[19] used Gaussian integers instead of the ring in NTRU cryptosystem to propose a generalization of NTRU cryptosystem. However, it is not as efficient as NTRU, this scheme is slightly more secure against lattice attack than NTRU cryptosystem. By replacing the ring in NTRU cryptosystem by the Eisenstein integers , Nevins, KarimianPour, and Miri [26] proposed another variant, which we they called it by ETRU cryptosystem, which presents a more difficult lattice problem for lattice attacks, for the same level of decryption failure security. Malekian, Zakerolhosseini, and Mashatan [21] presented a new variant called QTRU cryptosystem based on using the ring of quaternions instead of the ring in NTRU cryptosystem. They showed that the structure of QTRU cryptosystem gives more resistant to some latticebased attacks comparing to the classical NTRU cryptosystem.Other variants have been introduced by many authors such ILTRU cryptosystem, which is a modification of ETRU cryptosystem, introduced by Karbasi and Atani [16]. The security of this cryptosystem is based on the worst case hardness of the approximate both SVP and CVP in ideal lattices.
Last but not least, we mention one of the known variants of NTRU cryptosystem called ITRU cryptosystem, which was presented in by Gaithuru, Salleh, and Mohamad [7]. Instead of working in a truncated polynomial ring, ITRU cryptosystem is based on the ring of integers. They showed that the ITRU cryptosystem has some interesting features such as having a simple parameter selection algorithm, invertibility, and successful message decryption. In fact, a description of a parameter selection algorithm and an implementation of ITRU with an application were provided. As a result, they claimed that the ITRU cryptosytem has a successful message decryption, which leads to more assurance of security in comparison to NTRU cryptosystem. Other variants of NTRU cryptosystem can be found, e.g. in [27], [39], [17], [30], [36], [2].
However, the inventors of NTRU cryptosystem ensured that it is extremely unlikely to several potential attacks against the scheme to succeed ( particularly, the standard latticebased attack ) since the secret key was surrounded by a“cloud” of exponentially many unrelated lattice vectors. Later, in Coppersmith and Shamir [4] showed that the security of NTRU cryptosystem is not necessarily based on the difficulty of reducing the NTRU lattice since the lattice reduction can be one of the practical attacks against NTRU cryptosystem. In fact, they presented a latticebased attack, which can either find the original secret key or an alternative key which can be used instead of to obtain the plaintexts by decrypting the corresponding ciphertexts with only slightly higher computational complexity. After that, many types of latticebased attacks on the NTRU cryptosystem and its variants have been occurred. It is important to mention that all of these attacks have focused primarily on the “secret key recovery” problem. For instance, Gentry [8] proposed latticebased attacks that are especially effective when N, in the polynomial ring that used in the classical NTRU cryptosystem, is composite. He used lowdimensional lattices to find a folded version of the private key, where this key has coefficients where dividing This folded private key is used to recover a folding of the plaintext, or it helps to recover the original private key.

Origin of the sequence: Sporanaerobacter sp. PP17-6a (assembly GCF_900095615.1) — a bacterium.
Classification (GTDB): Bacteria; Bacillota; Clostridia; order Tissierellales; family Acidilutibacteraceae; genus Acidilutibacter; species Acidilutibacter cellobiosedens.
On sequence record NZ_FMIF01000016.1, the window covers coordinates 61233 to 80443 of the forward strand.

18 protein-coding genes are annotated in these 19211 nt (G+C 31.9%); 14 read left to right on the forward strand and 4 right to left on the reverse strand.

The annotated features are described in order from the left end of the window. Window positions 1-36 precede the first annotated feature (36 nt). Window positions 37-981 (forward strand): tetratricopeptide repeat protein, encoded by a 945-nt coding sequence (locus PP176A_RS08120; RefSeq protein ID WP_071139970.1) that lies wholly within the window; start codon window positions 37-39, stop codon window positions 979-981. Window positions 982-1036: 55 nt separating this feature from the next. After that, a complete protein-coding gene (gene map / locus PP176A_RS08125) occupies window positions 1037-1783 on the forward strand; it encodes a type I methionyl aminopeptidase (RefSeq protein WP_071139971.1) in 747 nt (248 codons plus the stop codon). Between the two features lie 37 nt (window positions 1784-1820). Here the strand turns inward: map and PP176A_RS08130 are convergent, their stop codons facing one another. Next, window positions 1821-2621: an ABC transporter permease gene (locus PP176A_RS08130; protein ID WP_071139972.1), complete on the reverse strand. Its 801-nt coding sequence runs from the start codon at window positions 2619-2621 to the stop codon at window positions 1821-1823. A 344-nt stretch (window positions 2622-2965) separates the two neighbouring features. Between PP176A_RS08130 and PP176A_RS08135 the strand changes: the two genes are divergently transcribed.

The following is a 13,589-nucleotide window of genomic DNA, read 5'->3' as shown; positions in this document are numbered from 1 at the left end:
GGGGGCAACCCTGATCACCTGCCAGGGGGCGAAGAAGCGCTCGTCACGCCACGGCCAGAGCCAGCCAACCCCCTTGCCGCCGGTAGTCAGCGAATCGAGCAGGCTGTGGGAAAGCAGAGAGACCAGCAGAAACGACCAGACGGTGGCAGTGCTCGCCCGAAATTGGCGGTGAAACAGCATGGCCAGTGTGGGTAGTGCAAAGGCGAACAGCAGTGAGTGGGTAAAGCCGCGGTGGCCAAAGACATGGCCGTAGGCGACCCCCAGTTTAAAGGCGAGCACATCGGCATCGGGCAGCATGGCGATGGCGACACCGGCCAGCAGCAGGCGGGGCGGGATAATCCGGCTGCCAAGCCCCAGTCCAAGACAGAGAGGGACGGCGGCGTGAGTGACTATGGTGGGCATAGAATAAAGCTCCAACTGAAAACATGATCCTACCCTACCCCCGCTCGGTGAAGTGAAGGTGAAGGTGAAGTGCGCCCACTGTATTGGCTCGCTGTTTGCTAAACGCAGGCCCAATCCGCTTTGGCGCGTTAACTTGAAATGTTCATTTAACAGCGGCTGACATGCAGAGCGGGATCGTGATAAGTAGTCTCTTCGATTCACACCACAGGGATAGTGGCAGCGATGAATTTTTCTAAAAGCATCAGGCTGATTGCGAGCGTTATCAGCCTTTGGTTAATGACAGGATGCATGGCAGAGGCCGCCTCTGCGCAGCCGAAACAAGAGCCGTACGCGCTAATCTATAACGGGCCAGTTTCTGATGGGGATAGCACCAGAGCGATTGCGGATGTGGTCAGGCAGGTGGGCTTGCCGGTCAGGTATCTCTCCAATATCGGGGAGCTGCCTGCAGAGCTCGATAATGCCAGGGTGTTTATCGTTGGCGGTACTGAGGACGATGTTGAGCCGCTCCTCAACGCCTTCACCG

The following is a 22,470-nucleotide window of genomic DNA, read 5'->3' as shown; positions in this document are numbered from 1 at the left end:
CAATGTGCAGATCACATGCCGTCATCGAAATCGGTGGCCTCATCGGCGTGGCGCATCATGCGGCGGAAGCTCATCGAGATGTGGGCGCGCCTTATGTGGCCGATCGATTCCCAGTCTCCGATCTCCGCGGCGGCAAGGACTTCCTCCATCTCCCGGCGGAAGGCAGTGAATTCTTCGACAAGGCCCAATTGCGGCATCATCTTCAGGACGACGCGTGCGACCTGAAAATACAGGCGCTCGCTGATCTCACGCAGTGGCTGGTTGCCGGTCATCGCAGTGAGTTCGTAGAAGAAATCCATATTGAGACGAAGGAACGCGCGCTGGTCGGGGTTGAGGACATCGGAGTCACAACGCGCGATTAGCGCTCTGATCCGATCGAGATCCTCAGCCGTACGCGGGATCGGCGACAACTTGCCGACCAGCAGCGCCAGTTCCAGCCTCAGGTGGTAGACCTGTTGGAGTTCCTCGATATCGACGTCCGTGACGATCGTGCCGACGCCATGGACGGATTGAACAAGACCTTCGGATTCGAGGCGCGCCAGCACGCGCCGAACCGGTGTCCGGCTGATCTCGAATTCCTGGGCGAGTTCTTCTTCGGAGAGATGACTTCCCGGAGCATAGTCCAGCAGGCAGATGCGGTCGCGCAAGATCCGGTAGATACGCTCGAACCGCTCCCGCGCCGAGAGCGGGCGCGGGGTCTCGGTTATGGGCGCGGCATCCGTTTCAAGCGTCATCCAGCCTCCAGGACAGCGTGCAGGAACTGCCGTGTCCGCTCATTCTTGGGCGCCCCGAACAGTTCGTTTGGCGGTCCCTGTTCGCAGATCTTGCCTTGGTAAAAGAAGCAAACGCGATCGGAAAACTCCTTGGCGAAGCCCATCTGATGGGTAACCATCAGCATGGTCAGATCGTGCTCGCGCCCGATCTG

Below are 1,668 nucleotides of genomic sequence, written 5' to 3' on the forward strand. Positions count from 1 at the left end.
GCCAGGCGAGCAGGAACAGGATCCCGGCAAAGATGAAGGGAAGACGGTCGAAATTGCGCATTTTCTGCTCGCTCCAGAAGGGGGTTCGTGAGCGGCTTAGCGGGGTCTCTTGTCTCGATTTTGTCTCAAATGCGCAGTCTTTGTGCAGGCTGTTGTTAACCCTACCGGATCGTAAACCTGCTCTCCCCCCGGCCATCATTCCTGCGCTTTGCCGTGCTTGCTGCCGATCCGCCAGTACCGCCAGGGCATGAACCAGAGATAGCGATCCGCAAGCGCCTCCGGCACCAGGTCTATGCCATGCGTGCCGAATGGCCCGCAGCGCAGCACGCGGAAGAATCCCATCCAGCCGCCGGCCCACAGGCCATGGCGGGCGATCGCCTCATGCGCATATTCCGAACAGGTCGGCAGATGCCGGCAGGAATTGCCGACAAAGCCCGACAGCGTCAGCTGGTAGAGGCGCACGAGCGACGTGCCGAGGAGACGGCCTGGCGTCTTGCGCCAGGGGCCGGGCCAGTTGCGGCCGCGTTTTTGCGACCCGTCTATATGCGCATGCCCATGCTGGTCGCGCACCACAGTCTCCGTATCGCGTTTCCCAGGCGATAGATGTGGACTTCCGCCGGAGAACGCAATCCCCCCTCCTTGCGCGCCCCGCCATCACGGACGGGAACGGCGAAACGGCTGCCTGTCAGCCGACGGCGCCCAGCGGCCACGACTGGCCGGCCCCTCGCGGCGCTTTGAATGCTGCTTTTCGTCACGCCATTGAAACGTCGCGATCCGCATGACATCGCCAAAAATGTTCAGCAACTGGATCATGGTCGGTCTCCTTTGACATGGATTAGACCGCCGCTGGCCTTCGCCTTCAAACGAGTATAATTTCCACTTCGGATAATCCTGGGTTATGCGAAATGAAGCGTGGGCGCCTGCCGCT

However, a chosen ciphertext attack is another type of attacks, which was already used in [9] or [14] against other public key cryptosystems. Here, the attacker constructs invalid cipher messages. By knowing the plaintexts corresponding to his messages, she can get some information about the private key or even recover it. Such an attack was used against the NTRU cryptosystem by Jaulmes and Joux [13]. Similar attack to the later one was proposed by Meskanen and Renvalla [23].
Another attack on NTRU cryptosystem hardware implementations, that employ scan based DesignforTest (DFT) techniques, was proposed by Kamal and Youssef [15], and they called it a scanbased side channel attack. This attack determines the scan chain structure of the polynomial multiplication circuits used in the decryption algorithm which allows the cryptanalyst to efficiently retrieve the secret key.
More attack techniques against NTRU cryptosystem and its variants can be found, i.e. [31], [25], [34], [12], [20], and the references given there.
In fact, most of the attacks against the NTRU cryptosystem especially the ones mentioned above focus primarily on the “secret key recovery” problem. Therefore, in this paper we present a new attack technique to break the ITRU cryptosystem proposed in [7]. Since the ITRU cryptosystem is a substitution cipher, so our attack is mainly based on a simple frequency analysis on the letters of ciphertexts using a function implemented in SageMath [37] as frequency_distribution(). As a result, this techniques will recover the corresponding plaintexts immediately with no need of having the private keys.